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Melbourne to Singapore is a busy international corridor for business travellers, with no less than five airlines currently doing the eight-hour dash between the two cities.
Singapore Airlines, Qantas, Emirates, Jetstar and Scoot all have business class cabins on this route ranging from luxurious fully-flat seats to old-school recliners, while Melbourne Airport plays host to numerous airport lounges which can be unlocked with the right ticket or shiny frequent flyer card.
Here’s our take on the best business class experience from Melbourne to The Lion City.
Melbourne-Singapore business class: the best schedule
Unburdened by any late-night curfews unlike Sydney, airlines have more freedom here in Melbourne to schedule flights that will suit any business traveller’s schedule.
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Singapore Airlines takes full advantage of this with four daily flights – the overnight red-eye service at 12:05am, then day flights at 9:35am, 3:40pm and 6:25pm. There’s also a 4:45pm departure on Tuesdays, Fridays, Saturdays and Sundays which forms part of the Wellington-Melbourne-Singapore loop.
Qantas remains the strong second contender with a daily 11:55am departure best suited for morning connecting flights, and a 5-weekly 4:15pm evening flight, which doesn't run on Tuesdays and Wednesdays.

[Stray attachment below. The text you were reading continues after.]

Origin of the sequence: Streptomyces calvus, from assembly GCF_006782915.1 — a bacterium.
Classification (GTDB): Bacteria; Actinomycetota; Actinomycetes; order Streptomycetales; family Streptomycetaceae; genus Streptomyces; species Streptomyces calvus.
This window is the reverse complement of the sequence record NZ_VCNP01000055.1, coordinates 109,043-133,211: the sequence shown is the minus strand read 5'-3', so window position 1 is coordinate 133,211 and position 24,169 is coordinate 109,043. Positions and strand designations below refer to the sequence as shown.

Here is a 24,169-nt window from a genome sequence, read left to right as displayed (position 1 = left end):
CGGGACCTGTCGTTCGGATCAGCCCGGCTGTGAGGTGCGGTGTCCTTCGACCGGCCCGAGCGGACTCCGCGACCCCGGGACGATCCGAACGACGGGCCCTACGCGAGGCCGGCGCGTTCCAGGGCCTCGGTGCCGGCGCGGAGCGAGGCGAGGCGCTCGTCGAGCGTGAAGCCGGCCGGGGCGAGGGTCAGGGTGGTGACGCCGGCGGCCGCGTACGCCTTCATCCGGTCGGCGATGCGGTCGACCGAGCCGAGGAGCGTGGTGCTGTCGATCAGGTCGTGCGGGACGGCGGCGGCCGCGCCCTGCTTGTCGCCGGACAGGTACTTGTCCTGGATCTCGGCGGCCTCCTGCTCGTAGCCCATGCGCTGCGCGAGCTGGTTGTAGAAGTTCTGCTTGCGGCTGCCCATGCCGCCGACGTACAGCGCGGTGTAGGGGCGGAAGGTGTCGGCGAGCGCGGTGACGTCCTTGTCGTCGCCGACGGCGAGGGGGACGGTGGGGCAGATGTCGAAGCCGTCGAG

Emirates runs a daily trip which is wheels-up from Melbourne at 6:00pm, before reaching Singapore around midnight and continuing onwards to Dubai shortly after.
Singapore Airlines' low-cost offshoot Scoot has a flight ten times a week, but at different timings – it’s at 12:15pm on Sundays, Mondays and Fridays, 1:15pm on Wednesdays and Saturday, 9:45pm on Tuesday, Thursdays, Fridays and Saturdays and 10:45pm on Mondays.
Finally, Jetstar runs two flights a week which leaves Melbourne at 11:10am on Sundays and Wednesdays, but these will be phased out by the end of 2019 as the airline switches to a Gold Coast-Seoul Incheon route instead.
These flight schedules are current for the 2019 winter period, and will naturally have some variations throughout the year.
Melbourne-Singapore business class: the best lounges
Qantas and Emirates frequent flyers with Platinum and above status and Oneworld Emeralds will undoubtedly flash their cards at the Qantas International First Lounge Melbourne, which is unlocked when flying with Qantas, Emirates and even Jetstar.
But it’s first-in, best-dressed to snag a timeslot for the spa treatments as they’re pre-booked for Qantas first class passengers on QF35 only.